Every thing looked clean, new, and beautiful.  I saw few or no dilapidated houses, with poverty-stricken inmates; no half-naked children and bare-footed women.  … But the most astonishing as well as the most interesting thing to me was the condition of the colored people, a great many of whom, like myself, had escaped thither as a refuge from the hunters of men.  I found many, who had not been seven years out of their chains, living in finer houses, and evidently enjoying more of the comforts of life, than the average of slaveholders in Maryland. 
I found employment, the third day after my arrival, in stowng a sloop with a load of oil.  It was new, dirty, and hard work for me; but I went at it with a glad heart and a willing hand.  … It was the first work, the reward of which was to be entirely my own.  … I worked that day with a pleasure I had never before experiences.  I was at work for myself and newly-married wife.  It was to me the starting-point of a new existence (Douglass 115-116, 117).
Two days later “He saw a pile of coal that had been unloaded in front of an attractive home.  Douglass … dressed for dirty work … went around to the back door and asked the woman in the kitchen if he might put the coal away for her.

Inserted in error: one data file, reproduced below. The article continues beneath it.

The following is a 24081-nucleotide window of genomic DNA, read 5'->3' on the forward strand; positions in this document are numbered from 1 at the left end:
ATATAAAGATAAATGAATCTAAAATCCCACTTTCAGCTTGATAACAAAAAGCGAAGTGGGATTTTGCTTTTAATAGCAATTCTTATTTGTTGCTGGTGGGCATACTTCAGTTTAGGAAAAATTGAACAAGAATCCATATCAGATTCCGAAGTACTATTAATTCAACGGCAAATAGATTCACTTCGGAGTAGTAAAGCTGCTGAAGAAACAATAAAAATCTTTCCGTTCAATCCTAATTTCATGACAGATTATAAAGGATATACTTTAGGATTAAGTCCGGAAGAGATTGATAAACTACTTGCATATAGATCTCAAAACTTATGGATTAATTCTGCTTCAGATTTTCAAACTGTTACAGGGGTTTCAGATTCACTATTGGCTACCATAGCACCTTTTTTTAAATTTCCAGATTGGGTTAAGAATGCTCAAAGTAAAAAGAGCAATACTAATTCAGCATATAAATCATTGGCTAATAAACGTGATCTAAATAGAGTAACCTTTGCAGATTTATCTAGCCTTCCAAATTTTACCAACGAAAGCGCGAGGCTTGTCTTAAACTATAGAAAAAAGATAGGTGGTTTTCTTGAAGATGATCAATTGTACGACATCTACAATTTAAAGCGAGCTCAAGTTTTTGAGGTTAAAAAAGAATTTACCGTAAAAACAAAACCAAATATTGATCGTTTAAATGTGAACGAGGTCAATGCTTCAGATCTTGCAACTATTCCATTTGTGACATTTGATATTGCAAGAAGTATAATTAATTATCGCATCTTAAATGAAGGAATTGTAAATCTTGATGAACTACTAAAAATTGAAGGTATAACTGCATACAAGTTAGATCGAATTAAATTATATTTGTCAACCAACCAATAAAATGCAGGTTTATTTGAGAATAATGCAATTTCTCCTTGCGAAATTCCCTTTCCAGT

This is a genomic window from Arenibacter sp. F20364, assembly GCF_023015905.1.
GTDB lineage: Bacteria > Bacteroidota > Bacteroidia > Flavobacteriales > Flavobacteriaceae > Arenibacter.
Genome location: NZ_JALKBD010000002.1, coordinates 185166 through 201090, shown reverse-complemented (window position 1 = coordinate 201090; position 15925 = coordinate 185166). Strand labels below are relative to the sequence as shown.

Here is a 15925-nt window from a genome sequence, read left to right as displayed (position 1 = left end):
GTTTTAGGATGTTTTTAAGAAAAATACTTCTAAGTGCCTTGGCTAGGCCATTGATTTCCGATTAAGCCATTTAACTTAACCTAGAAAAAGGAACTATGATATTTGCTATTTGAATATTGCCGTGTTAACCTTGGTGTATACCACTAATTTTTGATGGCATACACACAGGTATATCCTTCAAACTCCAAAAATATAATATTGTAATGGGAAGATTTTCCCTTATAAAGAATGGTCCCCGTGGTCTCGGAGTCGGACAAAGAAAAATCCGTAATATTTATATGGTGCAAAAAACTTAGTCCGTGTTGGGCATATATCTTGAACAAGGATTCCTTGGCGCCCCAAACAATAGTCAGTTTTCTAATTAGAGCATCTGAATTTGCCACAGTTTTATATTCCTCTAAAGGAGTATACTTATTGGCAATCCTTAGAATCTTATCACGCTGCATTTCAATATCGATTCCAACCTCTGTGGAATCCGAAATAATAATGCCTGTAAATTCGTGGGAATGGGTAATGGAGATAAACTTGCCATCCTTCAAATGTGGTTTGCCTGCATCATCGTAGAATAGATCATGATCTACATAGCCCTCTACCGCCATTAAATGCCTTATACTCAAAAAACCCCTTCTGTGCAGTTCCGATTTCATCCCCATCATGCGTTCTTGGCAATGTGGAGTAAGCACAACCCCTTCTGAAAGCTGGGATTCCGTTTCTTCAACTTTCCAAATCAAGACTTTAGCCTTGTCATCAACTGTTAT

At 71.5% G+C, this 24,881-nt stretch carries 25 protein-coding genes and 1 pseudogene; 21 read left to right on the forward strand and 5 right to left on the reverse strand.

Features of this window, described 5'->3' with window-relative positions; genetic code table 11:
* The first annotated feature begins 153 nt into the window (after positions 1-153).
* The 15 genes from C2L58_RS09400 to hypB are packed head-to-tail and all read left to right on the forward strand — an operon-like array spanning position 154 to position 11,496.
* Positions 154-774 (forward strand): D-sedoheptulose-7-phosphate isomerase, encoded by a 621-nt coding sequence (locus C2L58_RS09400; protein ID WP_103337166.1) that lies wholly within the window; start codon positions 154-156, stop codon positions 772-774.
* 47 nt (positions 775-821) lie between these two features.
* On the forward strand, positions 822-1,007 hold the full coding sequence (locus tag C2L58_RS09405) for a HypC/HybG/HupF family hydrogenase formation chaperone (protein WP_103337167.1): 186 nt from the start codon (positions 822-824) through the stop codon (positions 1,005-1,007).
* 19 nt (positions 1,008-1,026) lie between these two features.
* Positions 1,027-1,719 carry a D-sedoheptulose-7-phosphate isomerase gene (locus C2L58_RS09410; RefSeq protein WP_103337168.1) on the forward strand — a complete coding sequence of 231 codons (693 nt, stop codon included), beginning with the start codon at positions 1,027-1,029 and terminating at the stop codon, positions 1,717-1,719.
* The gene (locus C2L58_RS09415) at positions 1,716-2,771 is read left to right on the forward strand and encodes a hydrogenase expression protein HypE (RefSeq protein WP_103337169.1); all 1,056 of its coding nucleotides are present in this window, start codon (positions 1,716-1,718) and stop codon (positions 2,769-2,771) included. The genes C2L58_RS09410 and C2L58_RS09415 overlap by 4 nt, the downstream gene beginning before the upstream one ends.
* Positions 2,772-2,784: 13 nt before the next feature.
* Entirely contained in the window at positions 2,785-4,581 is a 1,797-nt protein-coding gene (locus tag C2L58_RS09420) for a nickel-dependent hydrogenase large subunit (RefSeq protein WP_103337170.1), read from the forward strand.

“What will you charge?” she asked.
“I’ll leave that to you, madam.”
When the work was finished, the Reverent Peabody’s housekeeper placed two silver dollars in Douglass’s blackened hands, and he drifted away on a cloud. …
... Someone mentioned a ship which Rodney French, a wealthy antislavery men, was fitting out for a whaling voyage.  A big job of calking and coopering remained to be done on the vessel, work for which Douglass was amply qualified and for which the prevailing wage in New Bedford was two dollars a day.  The owner, to whom Fred applied, agreed to hire the newcomer and directed him to the float-stage where the work was in progress. …